Mugs and good manners
If you want to discover a little about the staff in your school you should look at their coffee mugs. Interesting clues about their interests, hobbies and obsessions, and not least whether they have a sense of humour, are readily available.
Although the staffroom is supposed to be a place of relaxation, it never seems big enough. It is used by many people besides teachers. There are those who work in the school office, for example, general assistants and other helpers. Visitors such as the school nurse, the educational psychologist and school governors may also be present, and sometimes students.
Some staffrooms are multi-functional. They have to be because they were built with different needs in mind and are unsuited to the practical realities of a modern educational working (and resting) environment. They may also function as the secretary's office, photocopying room, a resources base, medical room and a dumping ground for all kinds of things, personal and otherwise, ranging from lost property to white elephant stall bric-a-brac, from goods left by agents to bumph issued by the Office for Standards in Education and the Department for Education and Employment.
The days are supposed to be gone when a Colonel Blimp selfishly reserved a chair solely for himself, barking at anyone who dared to use it, but you will certainly have met people with character or apparent lack of it. Don't make hasty judgments. Still waters run deep and there will be much historical background. There is also a saying about empty vessels. You may be surprised how your opinion changes even during your first term. The dynamics of the staffroom take a long time to unravel.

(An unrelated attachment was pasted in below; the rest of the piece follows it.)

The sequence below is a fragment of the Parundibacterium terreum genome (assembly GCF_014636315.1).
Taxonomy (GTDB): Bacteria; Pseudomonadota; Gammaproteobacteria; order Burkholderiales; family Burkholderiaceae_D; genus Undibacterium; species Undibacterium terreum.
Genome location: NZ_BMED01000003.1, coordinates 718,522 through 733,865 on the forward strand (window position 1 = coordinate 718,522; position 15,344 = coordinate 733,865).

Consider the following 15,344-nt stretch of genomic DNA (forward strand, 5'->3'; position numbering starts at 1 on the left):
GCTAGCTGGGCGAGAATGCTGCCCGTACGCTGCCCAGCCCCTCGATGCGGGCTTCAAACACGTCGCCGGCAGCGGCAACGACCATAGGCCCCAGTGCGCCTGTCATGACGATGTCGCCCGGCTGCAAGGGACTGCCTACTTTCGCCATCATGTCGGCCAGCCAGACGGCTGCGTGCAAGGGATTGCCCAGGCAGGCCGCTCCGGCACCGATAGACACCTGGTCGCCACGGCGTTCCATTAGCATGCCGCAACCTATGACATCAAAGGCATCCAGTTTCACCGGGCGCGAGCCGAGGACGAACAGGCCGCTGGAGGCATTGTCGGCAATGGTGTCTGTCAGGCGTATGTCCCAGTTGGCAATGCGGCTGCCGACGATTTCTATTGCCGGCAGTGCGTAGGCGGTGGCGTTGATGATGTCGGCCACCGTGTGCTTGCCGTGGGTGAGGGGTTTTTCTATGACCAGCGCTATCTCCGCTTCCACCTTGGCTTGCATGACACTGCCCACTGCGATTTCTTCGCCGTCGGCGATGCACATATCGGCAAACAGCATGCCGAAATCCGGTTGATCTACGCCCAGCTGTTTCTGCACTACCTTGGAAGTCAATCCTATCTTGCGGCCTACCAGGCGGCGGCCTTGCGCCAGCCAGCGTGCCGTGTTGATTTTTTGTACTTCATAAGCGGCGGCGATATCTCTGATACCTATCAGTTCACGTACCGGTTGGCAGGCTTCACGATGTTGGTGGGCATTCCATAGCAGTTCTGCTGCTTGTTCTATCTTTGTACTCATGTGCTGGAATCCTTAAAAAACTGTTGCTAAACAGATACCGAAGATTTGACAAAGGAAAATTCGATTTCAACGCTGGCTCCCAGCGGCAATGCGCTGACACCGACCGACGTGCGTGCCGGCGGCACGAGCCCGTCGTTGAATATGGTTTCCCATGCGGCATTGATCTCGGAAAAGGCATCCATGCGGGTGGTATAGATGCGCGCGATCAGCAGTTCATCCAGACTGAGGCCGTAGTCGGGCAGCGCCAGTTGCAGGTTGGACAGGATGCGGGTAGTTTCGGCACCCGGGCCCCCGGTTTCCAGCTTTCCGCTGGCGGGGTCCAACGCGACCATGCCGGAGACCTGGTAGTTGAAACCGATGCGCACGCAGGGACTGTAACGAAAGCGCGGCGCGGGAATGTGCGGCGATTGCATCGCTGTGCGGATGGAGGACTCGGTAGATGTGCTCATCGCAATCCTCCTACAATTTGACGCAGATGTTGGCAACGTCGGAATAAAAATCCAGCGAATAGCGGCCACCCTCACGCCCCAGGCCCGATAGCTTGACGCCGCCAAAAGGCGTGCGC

Your headteacher hopefully respects the room as a place where the staff can rest and let off steam occasionally. But you may discover that they like to sit there and enjoy your company from time to time. There is no need to feel awkward. Be natural. It does, however, raise the question of how to address the head and senior members of staff in social situations. Although they may often call you by your first name the reverse may be difficult. Perhaps it would be best to consult your mentor.
While letting off steam is healthy, the staffroom may not be the place to do it too often. You don't want to be known as a grumbler. Try not to align yourself with the doom merchants. Try to be-come known as a willing, cheerful person with a ready smile.
Staffroom conversation, particularly the humour, is often anecdotal and great fun but sometimes you may feel that topics are so frequently aired you tire of hearing them - medical ailments, for example. There is no obligation to stay in the room. Go elsewhere, even though alternatives such as your classroom may not be much better. But you are entitled to a reasonable break at lunchtime and should be free to leave the premises on most days. Don't miss out too often, though. Ideas are often floated and you could disadvantage yourself and seem aloof.
So now you are left with a major decision, if you haven't already given the game away. What mug will you buy?
Luke Darlington is a recently retired headteacher